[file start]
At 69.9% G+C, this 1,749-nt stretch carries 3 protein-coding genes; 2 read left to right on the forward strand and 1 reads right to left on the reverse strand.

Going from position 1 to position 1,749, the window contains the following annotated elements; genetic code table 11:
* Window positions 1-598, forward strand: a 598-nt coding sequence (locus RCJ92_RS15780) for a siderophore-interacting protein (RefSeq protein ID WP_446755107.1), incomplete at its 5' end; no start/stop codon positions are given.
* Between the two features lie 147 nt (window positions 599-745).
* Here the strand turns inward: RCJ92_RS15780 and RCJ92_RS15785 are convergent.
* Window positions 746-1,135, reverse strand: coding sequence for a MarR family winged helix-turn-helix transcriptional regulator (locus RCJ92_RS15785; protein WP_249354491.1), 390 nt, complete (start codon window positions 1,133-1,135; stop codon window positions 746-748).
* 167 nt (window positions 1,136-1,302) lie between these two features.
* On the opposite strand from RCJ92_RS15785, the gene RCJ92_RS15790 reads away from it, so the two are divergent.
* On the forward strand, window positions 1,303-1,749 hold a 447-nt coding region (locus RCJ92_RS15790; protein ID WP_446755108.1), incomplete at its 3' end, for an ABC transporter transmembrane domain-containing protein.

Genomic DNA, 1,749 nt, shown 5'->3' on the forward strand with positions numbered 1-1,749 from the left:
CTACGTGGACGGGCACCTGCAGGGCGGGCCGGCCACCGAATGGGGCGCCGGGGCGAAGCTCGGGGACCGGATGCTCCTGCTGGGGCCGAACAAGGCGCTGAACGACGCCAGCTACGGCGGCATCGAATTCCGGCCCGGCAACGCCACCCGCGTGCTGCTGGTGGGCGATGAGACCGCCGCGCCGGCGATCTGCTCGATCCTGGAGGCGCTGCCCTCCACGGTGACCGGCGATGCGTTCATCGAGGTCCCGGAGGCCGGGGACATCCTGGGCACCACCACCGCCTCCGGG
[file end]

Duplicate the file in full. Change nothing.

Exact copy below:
At 69.9% G+C, this 1,749-nt stretch carries 3 protein-coding genes; 2 read left to right on the forward strand and 1 reads right to left on the reverse strand.

Going from position 1 to position 1,749, the window contains the following annotated elements; genetic code table 11:
* Window positions 1-598, forward strand: a 598-nt coding sequence (locus RCJ92_RS15780) for a siderophore-interacting protein (RefSeq protein ID WP_446755107.1), incomplete at its 5' end; no start/stop codon positions are given.
* Between the two features lie 147 nt (window positions 599-745).
* Here the strand turns inward: RCJ92_RS15780 and RCJ92_RS15785 are convergent.
* Window positions 746-1,135, reverse strand: coding sequence for a MarR family winged helix-turn-helix transcriptional regulator (locus RCJ92_RS15785; protein WP_249354491.1), 390 nt, complete (start codon window positions 1,133-1,135; stop codon window positions 746-748).
* 167 nt (window positions 1,136-1,302) lie between these two features.
* On the opposite strand from RCJ92_RS15785, the gene RCJ92_RS15790 reads away from it, so the two are divergent.
* On the forward strand, window positions 1,303-1,749 hold a 447-nt coding region (locus RCJ92_RS15790; protein ID WP_446755108.1), incomplete at its 3' end, for an ABC transporter transmembrane domain-containing protein.

Genomic DNA, 1,749 nt, shown 5'->3' on the forward strand with positions numbered 1-1,749 from the left:
CTACGTGGACGGGCACCTGCAGGGCGGGCCGGCCACCGAATGGGGCGCCGGGGCGAAGCTCGGGGACCGGATGCTCCTGCTGGGGCCGAACAAGGCGCTGAACGACGCCAGCTACGGCGGCATCGAATTCCGGCCCGGCAACGCCACCCGCGTGCTGCTGGTGGGCGATGAGACCGCCGCGCCGGCGATCTGCTCGATCCTGGAGGCGCTGCCCTCCACGGTGACCGGCGATGCGTTCATCGAGGTCCCGGAGGCCGGGGACATCCTGGGCACCACCACCGCCTCCGGG